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Teenage Health

Published on Dec 01 2016 // Uncategorized

  Teenage Health                  Teenage Health

Teenage years can be a difficult time for all involved. In this section you can find information on conditions that teenagers might be particularly interested in, such as acne, contraception and sensible drinking. Mental health and healthy living are also covered. If you are looking for reliable, doctor-authored advice on issues such as “Why do I need an HPV vaccine?”, “How do I check my testicles for lumps?” or “What are panic attacks?”, the leaflets in this section will be useful to you.

Exercises and activities to help with teenage issues   1

Managing worrying thoughts is an important life skill. Here are some activities and exercises that your child can use now and in the future.

Changing worrying thoughts
This activity helps your child notice worrying thoughts and then change them to more helpful ones. But remember some worry and stress is normal and helps to keep us motivated. Try to be supportive, thoughtful and warm while you help your child challenge his thinking:

  1. If a particular event is very worrying for your child, first get her to write down all her thoughts about the event. For example, ‘I’m going to fail the maths exam’, ‘I’m really bad at maths’.
  2. Talk together about whether the thoughts are helpful or unhelpful. For example, ‘How do you know you’re going to fail?’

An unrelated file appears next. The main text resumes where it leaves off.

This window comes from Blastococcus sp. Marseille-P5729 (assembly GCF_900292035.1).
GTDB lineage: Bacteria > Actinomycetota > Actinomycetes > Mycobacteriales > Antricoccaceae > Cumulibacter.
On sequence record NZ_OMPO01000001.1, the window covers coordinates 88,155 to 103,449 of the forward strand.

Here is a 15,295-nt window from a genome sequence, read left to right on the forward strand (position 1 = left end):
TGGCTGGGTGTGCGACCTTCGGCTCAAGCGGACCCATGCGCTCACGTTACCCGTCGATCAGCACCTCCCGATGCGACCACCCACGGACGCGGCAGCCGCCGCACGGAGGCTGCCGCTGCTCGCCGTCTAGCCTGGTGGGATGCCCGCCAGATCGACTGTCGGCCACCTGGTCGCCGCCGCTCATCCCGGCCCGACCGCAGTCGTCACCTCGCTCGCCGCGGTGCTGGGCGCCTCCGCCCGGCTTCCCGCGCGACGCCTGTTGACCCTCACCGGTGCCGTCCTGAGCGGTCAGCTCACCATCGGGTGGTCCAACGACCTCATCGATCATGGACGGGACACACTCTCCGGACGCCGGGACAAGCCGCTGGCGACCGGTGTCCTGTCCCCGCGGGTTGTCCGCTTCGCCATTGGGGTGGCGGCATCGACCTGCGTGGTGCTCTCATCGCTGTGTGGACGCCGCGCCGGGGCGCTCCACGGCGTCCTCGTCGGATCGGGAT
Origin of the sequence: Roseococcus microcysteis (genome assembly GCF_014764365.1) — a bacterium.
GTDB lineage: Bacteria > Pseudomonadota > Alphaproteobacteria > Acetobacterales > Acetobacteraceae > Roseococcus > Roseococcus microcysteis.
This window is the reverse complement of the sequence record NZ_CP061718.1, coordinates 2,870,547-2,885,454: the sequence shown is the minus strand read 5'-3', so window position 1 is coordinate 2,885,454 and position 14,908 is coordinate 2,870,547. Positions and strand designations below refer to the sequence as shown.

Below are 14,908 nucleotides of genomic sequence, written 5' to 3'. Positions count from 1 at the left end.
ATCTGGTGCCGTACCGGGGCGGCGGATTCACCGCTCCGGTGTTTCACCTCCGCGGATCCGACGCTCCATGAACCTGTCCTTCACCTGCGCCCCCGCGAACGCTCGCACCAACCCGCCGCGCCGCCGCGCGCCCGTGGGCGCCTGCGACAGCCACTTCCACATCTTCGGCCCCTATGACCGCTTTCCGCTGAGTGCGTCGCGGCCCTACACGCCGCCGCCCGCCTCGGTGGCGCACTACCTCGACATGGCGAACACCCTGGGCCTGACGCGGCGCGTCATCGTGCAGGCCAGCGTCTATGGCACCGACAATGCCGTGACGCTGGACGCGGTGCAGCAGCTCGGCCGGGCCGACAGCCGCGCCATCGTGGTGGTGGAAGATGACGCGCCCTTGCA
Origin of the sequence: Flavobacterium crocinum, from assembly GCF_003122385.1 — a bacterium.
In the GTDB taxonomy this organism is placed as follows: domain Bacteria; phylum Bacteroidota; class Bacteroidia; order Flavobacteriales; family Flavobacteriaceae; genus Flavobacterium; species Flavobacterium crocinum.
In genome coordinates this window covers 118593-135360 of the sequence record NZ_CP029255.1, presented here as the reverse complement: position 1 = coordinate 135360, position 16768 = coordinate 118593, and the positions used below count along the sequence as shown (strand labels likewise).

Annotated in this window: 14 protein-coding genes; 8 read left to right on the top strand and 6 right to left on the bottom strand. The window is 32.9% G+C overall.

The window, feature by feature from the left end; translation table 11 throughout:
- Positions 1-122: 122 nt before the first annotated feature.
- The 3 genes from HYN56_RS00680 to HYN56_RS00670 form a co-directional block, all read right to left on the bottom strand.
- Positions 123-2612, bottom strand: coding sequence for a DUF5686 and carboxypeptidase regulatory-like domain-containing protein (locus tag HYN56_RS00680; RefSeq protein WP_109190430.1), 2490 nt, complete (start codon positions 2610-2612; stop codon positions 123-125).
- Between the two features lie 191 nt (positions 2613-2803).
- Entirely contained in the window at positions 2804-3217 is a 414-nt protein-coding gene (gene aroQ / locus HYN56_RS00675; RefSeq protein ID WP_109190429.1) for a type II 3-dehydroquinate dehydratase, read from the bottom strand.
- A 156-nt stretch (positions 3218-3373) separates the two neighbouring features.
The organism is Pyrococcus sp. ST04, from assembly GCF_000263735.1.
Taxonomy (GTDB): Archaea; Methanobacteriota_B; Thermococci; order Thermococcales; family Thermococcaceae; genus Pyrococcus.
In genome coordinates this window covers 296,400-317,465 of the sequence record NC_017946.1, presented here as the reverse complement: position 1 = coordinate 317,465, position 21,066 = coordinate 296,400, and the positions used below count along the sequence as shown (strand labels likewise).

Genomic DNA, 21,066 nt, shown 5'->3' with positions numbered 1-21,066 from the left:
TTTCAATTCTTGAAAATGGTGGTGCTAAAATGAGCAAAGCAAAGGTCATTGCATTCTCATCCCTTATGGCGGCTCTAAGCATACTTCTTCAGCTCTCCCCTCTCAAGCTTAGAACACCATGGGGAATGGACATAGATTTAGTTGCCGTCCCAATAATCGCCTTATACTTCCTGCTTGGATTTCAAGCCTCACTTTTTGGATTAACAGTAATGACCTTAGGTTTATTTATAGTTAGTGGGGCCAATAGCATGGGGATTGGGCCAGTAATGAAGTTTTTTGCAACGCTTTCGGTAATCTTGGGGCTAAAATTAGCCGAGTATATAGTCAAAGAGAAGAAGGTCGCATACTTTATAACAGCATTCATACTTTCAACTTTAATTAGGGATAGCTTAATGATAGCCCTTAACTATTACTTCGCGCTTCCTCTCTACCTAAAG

3. Work on finding some thoughts that are more helpful. For example, ‘You’ve done plenty of preparation for the exam. Now you can only do your best’.
  4. Here’s how you could summarise the changed thinking: ‘I’m worried about my maths exam because I find maths hard. Hey, I don’t really know if I’m going to fail or not. I might have trouble with the exam but I’ve studied and prepared, and now I can only do my best’.

This exercise needs practice. You can encourage your child to change his worrying thoughts by praising him for having a go.

Positive thinking
If your child spends too much time thinking about negative events, it can lead to worry and stress. Positive thinking exercises can get your child in the habit of spending more time thinking about what has gone well and why.

Your child could write down three things that went well in her day and how she helped to bring them about. They don’t have to be big things. It might be hearing a bird sing outside, and she helped by letting herself notice it.

 

Physical changes in adolescence

The period between childhood and young adulthood is a period of rapid change – physical, emotional, cognitive and social. During this time, children’s bodies change in different ways at different times. No two teenage bodies are the same.

Physical changes during adolescence

For girls, you might start to see early physical changes from about 10 or 11 years, but they might start as young as 8 years or as old as 13 years. Physical changes around puberty include:

  • breast development
  • changes in body shape and height
  • growth of pubic and body hair
  • the start of periods (menstruation).

For boys, physical changes usually start around 11 or 12 years, but they might start as young as 9 years or as old as 14 years. Physical changes include:

  • growth of the penis and testes (testicles)
  • changes in body shape and height
  • erections with ejaculation
  • growth of body and facial hair
  • changes to voice.

 

 

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